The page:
For Immediate Release
Merrill Miller, 202-238-9088 ext. 105, email@example.com
(Washington, DC, Dec. 10, 2015)—The American Humanist Association, a member of the International Humanist and Ethical Union (IHEU), is pleased to share the release of the IHEU’s Freedom of Thought 2015 Report in the United States. The report examines international discrimination against humanists, atheists and nonreligious communities on a country-by-country basis, including in the United States.
“This important report had its origins in work done by the American Humanist Association, and I am delighted that they are leading the way by launching the report in the U.S. and using it to lobby policy makers and draw attention to these issues of increasing global significance,” said Andrew Copson, president of IHEU.
Major findings of the report include the increased persecution of the nonreligious and harsher sentences for those convicted of blasphemy and apostasy. The study pays particular attention to Raif Badawi, the Saudi blogger who was sentenced to 1,000 lashes for promoting secularism and liberalism. The report also focuses on the violence experienced by humanist bloggers, writers and publishers in Bangladesh, four of whom have been brutally murdered by religious extremists in the past year: Avijit Roy, Washqiur Rahman Babu, Ananta Bijoy Das, Niladri Chatterjee, and most recently the publisher Faysal Arefin Dipon. Atheists and humanists in the United States face significant social stigma and discrimination, the report also notes, highlighting attempts to erode the U.S.’s secular government such as through religious monuments on public land and prayer in public schools.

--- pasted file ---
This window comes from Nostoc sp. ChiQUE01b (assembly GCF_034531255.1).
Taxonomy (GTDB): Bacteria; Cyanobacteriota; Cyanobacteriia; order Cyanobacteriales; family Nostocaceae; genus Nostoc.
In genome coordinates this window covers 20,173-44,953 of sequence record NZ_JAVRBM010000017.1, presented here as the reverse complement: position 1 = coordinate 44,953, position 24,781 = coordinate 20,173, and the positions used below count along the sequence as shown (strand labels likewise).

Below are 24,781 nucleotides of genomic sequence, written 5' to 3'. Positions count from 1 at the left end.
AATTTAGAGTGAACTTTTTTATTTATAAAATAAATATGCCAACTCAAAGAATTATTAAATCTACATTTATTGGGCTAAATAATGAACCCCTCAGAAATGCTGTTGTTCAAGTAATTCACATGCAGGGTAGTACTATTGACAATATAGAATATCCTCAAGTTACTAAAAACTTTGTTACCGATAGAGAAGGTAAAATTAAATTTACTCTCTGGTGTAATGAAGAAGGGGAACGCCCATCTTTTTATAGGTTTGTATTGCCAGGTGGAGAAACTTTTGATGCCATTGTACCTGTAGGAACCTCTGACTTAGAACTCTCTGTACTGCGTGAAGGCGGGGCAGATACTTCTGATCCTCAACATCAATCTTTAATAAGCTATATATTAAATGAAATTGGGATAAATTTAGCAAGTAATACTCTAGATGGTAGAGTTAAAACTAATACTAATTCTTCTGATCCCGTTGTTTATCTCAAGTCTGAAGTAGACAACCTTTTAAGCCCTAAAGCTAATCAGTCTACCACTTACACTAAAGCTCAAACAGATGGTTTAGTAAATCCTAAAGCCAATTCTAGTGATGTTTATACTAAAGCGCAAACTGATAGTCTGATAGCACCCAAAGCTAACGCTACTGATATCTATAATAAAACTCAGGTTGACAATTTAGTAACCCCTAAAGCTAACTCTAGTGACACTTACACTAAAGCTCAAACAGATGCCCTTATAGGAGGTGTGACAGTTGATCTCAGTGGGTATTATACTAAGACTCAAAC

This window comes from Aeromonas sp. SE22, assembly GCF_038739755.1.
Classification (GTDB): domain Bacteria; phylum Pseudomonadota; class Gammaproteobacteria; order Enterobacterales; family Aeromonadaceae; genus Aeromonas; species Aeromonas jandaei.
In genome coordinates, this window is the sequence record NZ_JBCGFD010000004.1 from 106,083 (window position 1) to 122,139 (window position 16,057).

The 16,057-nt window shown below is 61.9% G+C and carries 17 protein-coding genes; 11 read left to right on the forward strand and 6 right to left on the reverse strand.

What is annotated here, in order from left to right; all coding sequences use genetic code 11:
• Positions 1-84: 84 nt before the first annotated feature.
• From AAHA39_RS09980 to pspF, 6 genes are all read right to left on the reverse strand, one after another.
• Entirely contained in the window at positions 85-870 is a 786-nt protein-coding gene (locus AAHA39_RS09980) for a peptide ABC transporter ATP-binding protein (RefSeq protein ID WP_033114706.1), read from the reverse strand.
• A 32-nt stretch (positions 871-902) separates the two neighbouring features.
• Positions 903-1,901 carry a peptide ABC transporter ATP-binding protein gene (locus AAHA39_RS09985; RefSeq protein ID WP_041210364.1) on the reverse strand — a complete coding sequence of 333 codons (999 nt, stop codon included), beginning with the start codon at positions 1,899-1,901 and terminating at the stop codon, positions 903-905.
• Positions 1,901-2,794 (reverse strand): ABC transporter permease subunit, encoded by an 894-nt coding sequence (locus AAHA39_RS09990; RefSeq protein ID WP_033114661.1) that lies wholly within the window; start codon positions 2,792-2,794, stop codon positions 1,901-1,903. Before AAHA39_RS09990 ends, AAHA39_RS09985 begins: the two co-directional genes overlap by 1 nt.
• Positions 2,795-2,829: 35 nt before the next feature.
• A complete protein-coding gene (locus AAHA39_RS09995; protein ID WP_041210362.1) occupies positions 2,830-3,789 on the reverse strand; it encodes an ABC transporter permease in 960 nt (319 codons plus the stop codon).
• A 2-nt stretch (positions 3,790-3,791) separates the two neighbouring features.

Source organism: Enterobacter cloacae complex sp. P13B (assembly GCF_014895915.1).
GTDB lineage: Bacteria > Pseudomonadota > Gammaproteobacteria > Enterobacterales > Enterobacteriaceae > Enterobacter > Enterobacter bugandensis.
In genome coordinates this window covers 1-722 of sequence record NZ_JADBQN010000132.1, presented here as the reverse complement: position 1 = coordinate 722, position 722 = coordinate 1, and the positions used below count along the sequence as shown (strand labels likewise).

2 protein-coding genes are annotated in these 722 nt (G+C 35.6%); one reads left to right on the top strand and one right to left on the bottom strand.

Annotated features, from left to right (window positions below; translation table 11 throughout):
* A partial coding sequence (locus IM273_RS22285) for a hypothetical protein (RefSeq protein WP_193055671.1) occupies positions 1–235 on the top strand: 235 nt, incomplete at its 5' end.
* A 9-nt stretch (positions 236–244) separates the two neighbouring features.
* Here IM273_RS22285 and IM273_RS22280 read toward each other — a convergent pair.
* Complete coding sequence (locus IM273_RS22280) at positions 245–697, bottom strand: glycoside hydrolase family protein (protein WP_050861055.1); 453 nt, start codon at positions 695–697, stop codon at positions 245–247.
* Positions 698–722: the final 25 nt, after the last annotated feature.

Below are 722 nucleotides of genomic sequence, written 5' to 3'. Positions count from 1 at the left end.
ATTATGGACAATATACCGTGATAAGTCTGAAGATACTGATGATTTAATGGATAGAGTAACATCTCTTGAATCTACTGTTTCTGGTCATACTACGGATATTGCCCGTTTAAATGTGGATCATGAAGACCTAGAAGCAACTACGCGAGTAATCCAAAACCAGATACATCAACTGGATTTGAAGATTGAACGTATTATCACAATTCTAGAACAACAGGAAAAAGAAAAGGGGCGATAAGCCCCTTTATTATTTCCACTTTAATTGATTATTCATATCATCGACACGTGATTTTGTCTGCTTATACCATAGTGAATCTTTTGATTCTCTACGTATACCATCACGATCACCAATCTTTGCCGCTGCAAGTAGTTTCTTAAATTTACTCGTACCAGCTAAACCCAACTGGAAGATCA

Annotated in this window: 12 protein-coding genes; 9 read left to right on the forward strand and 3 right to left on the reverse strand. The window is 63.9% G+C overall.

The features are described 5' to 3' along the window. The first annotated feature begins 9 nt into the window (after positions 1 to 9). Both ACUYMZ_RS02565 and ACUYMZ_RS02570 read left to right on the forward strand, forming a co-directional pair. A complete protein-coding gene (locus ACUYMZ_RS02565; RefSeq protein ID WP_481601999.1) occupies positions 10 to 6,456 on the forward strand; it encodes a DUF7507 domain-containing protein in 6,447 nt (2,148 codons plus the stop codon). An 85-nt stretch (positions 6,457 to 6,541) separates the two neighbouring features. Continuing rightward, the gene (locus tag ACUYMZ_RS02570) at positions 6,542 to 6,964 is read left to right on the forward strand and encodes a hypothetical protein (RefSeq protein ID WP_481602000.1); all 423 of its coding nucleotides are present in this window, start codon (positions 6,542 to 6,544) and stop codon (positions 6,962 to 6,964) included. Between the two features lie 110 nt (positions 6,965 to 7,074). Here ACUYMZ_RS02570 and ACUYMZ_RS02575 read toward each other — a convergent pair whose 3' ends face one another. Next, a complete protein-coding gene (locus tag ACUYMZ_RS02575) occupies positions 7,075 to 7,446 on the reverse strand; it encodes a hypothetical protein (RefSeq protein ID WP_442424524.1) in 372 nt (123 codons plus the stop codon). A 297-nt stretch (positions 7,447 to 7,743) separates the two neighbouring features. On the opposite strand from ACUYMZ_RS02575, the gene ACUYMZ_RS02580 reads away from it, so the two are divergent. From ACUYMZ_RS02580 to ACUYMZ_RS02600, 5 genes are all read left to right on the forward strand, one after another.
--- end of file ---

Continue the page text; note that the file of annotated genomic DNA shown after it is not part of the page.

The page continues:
“True religious freedom is the freedom to believe and not believe,” said Roy Speckhardt, executive director of the American Humanist Association. “The sobering findings of this report should move our elected leaders to stand up for religious freedom in the U.S. and around the world.”
The American Humanist Association has worked closely with U.S. legislators to raise awareness of the persecution faced by atheists and humanists abroad as well as in the United States. In June, the American Humanist Association hosted a congressional briefing on international religious freedom to raise awareness about threats to the human rights of atheists and religious minorities. The American Humanist Association also supports U.S. House Resolution 290, introduced by U.S. Rep. Joseph Pitts (PA-16), which calls for the U.S. to support the repeal of blasphemy laws.
In its continual lobbying for religious freedom for atheists and humanists, the American Humanist Association will share the Freedom of Thought Report 2015 and its conclusions with the U.S. State Department, the U.S. Commission for International Religious Freedom and members of Congress.
The full report can be viewed here.
Founded in 1941 and headquartered in Washington, D.C., the American Humanist Association (AHA) works to protect the rights of humanists, atheists, and other nontheistic Americans. The AHA advances the ethical and life-affirming philosophy of humanism, which—without beliefs in any gods or other supernatural forces—encourages individuals to live informed and meaningful lives that aspire to the greater good of humanity.